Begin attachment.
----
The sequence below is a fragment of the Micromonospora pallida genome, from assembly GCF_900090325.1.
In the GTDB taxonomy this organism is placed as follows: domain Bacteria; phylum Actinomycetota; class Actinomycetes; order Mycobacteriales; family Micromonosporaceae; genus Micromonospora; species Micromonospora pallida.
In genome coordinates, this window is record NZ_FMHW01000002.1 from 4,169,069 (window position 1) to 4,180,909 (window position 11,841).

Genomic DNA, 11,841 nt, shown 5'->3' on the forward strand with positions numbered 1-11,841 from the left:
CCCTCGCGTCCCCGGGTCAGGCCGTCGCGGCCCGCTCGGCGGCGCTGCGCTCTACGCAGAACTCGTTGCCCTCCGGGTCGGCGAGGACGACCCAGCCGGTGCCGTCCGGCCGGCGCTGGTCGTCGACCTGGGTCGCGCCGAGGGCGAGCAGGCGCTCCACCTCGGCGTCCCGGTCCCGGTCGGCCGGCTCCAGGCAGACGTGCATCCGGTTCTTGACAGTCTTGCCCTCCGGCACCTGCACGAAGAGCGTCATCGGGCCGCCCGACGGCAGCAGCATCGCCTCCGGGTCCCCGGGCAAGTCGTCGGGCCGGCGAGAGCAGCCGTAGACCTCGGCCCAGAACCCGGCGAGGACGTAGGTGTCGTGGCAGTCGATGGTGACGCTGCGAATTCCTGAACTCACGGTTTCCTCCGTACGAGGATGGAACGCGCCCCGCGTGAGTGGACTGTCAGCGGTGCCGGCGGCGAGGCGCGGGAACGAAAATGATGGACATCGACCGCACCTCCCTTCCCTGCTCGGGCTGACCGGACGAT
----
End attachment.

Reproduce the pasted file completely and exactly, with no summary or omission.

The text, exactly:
The sequence below is a fragment of the Micromonospora pallida genome, from assembly GCF_900090325.1.
In the GTDB taxonomy this organism is placed as follows: domain Bacteria; phylum Actinomycetota; class Actinomycetes; order Mycobacteriales; family Micromonosporaceae; genus Micromonospora; species Micromonospora pallida.
In genome coordinates, this window is record NZ_FMHW01000002.1 from 4,169,069 (window position 1) to 4,180,909 (window position 11,841).

Genomic DNA, 11,841 nt, shown 5'->3' on the forward strand with positions numbered 1-11,841 from the left:
CCCTCGCGTCCCCGGGTCAGGCCGTCGCGGCCCGCTCGGCGGCGCTGCGCTCTACGCAGAACTCGTTGCCCTCCGGGTCGGCGAGGACGACCCAGCCGGTGCCGTCCGGCCGGCGCTGGTCGTCGACCTGGGTCGCGCCGAGGGCGAGCAGGCGCTCCACCTCGGCGTCCCGGTCCCGGTCGGCCGGCTCCAGGCAGACGTGCATCCGGTTCTTGACAGTCTTGCCCTCCGGCACCTGCACGAAGAGCGTCATCGGGCCGCCCGACGGCAGCAGCATCGCCTCCGGGTCCCCGGGCAAGTCGTCGGGCCGGCGAGAGCAGCCGTAGACCTCGGCCCAGAACCCGGCGAGGACGTAGGTGTCGTGGCAGTCGATGGTGACGCTGCGAATTCCTGAACTCACGGTTTCCTCCGTACGAGGATGGAACGCGCCCCGCGTGAGTGGACTGTCAGCGGTGCCGGCGGCGAGGCGCGGGAACGAAAATGATGGACATCGACCGCACCTCCCTTCCCTGCTCGGGCTGACCGGACGAT